Archive | May, 2012

Scalable UI Testing with Selenium

28 May

The last couple blog posts I have written have not been technical in nature, and given the information I originally intended to be discussed on this blog (testing at startups), I feel compelled to discuss a subject near and dear to me, UI testing.  More specifically, I will discuss how I have implemented a sustainable UI testing framework with low maintenance that is specifically designed to avoid the pitfalls commonly associated with UI testing.  Continue reading


Computers Are People Too

13 May

The study of Human Computer Interaction (HCI) is all of the rage these days.  I was recently talking to some students from the Information School at UW the other day and found out that they even have a program specifically focusing on it now.  When I was at the Information School, this program did not exist yet, though I do remember the curriculum having a focus on HCI, and I have even have brought up subject matter from the classes from time to time in casual conversations about technology.  Since one could make the argument that the current bottleneck of the efficiency of technology is not necessarily how fast computers are as it has been in the past, but more-so how effectively interfaces can be designed to make users more efficient, a lot of HCI research studies on the nature of how people perceive computer interfaces are of prime importance now. Continue reading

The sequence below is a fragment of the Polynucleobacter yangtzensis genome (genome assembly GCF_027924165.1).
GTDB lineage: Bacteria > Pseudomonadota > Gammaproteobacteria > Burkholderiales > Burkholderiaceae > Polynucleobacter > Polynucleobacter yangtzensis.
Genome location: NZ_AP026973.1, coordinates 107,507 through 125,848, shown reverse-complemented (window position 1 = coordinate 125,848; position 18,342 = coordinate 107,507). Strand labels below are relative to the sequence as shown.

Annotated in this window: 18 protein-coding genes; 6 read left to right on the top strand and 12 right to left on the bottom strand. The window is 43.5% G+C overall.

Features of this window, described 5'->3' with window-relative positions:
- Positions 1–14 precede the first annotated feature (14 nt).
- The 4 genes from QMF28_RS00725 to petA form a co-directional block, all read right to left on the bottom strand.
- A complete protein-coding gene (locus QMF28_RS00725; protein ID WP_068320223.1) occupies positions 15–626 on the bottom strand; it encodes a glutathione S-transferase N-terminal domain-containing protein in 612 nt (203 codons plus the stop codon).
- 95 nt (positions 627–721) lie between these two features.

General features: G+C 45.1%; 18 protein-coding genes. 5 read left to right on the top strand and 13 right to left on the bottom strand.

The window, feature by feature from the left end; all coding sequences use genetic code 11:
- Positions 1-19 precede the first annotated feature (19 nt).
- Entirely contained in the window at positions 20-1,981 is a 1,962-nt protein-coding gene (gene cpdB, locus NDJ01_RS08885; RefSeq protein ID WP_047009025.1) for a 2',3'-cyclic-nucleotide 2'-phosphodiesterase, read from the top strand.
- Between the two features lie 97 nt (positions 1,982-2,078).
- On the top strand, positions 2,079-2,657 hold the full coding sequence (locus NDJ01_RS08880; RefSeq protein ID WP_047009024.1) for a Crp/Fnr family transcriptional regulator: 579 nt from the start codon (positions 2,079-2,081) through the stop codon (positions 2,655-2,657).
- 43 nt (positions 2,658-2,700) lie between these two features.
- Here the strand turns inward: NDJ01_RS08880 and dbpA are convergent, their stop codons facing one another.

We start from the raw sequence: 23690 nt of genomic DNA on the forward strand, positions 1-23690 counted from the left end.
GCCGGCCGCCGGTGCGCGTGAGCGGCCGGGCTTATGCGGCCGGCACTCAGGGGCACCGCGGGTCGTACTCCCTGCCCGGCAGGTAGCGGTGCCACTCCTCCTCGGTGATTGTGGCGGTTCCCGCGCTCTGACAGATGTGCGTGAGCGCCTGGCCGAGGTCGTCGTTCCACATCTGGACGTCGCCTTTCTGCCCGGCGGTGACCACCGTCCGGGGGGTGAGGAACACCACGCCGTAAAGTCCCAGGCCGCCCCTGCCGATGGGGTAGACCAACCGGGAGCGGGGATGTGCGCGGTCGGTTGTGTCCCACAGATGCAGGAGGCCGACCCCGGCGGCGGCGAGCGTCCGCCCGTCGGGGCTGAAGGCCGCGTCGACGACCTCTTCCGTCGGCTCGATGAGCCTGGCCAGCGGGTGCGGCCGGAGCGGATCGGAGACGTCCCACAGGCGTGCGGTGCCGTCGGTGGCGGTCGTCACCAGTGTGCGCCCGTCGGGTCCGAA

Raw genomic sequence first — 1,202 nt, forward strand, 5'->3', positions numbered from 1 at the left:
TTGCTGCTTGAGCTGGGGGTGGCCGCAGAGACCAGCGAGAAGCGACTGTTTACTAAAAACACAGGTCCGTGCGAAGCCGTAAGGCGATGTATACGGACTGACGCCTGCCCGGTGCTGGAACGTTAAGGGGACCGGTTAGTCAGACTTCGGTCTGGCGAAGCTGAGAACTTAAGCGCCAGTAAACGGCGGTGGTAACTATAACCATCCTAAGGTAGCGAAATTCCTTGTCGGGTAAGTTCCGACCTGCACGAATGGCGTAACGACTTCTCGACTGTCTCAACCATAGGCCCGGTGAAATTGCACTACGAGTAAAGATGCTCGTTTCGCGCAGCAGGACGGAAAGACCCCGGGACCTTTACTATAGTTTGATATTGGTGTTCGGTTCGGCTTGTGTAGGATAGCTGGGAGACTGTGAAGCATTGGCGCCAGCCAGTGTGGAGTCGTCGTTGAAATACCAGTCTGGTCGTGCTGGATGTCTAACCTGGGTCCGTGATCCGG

First Read Your Textbooks

2 May

The idea of reading a book on leadership has always seemed ironic to me. It seems that following someone else’s ideas on what makes other people good leaders would make you a follower, not a leader, and effectively be exercising the opposite skills you need to focus on in becoming a good leader.  Despite my own initial bias against books of this nature, I decided to attempt objectively reading a few leadership/management books to analyze their arguments in the context of developing leadership skills and characteristics.  In addition a myriad of clichés and attempts to differentiate their conclusions from conventional thought, there are some very curious similarities between leadership books and the teachings of classical psychology.  The differentiating characteristic of former is a notable lack of sound, empirical evidence which led me to the conclusion that leadership books serve little utility that cannot be achieved through study of interpersonal relationships through the lens of social science.

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